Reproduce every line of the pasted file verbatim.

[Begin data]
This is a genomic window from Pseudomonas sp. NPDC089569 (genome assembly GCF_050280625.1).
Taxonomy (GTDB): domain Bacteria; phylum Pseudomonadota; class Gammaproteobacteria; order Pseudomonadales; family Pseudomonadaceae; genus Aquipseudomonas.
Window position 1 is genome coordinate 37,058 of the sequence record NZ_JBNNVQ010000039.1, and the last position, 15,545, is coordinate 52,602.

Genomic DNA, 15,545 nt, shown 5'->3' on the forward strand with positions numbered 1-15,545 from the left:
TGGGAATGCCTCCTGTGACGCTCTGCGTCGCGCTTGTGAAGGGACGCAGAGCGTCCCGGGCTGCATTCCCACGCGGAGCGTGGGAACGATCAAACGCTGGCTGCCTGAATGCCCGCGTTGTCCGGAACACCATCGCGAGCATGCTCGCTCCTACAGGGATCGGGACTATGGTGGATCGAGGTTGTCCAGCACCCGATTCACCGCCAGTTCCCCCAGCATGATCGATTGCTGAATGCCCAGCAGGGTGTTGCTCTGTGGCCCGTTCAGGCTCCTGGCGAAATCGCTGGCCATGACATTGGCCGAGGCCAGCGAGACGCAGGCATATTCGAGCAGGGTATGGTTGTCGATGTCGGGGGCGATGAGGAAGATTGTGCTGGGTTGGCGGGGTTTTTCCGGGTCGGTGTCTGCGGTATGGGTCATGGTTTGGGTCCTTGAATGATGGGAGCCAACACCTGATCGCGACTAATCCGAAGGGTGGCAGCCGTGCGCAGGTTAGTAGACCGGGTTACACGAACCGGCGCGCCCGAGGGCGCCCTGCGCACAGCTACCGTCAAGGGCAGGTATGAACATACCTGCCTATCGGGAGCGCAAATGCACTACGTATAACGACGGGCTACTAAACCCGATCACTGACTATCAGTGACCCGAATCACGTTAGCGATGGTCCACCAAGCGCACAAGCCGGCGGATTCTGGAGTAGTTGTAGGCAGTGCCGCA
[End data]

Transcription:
This is a genomic window from Pseudomonas sp. NPDC089569 (genome assembly GCF_050280625.1).
Taxonomy (GTDB): domain Bacteria; phylum Pseudomonadota; class Gammaproteobacteria; order Pseudomonadales; family Pseudomonadaceae; genus Aquipseudomonas.
Window position 1 is genome coordinate 37,058 of the sequence record NZ_JBNNVQ010000039.1, and the last position, 15,545, is coordinate 52,602.

Genomic DNA, 15,545 nt, shown 5'->3' on the forward strand with positions numbered 1-15,545 from the left:
TGGGAATGCCTCCTGTGACGCTCTGCGTCGCGCTTGTGAAGGGACGCAGAGCGTCCCGGGCTGCATTCCCACGCGGAGCGTGGGAACGATCAAACGCTGGCTGCCTGAATGCCCGCGTTGTCCGGAACACCATCGCGAGCATGCTCGCTCCTACAGGGATCGGGACTATGGTGGATCGAGGTTGTCCAGCACCCGATTCACCGCCAGTTCCCCCAGCATGATCGATTGCTGAATGCCCAGCAGGGTGTTGCTCTGTGGCCCGTTCAGGCTCCTGGCGAAATCGCTGGCCATGACATTGGCCGAGGCCAGCGAGACGCAGGCATATTCGAGCAGGGTATGGTTGTCGATGTCGGGGGCGATGAGGAAGATTGTGCTGGGTTGGCGGGGTTTTTCCGGGTCGGTGTCTGCGGTATGGGTCATGGTTTGGGTCCTTGAATGATGGGAGCCAACACCTGATCGCGACTAATCCGAAGGGTGGCAGCCGTGCGCAGGTTAGTAGACCGGGTTACACGAACCGGCGCGCCCGAGGGCGCCCTGCGCACAGCTACCGTCAAGGGCAGGTATGAACATACCTGCCTATCGGGAGCGCAAATGCACTACGTATAACGACGGGCTACTAAACCCGATCACTGACTATCAGTGACCCGAATCACGTTAGCGATGGTCCACCAAGCGCACAAGCCGGCGGATTCTGGAGTAGTTGTAGGCAGTGCCGCA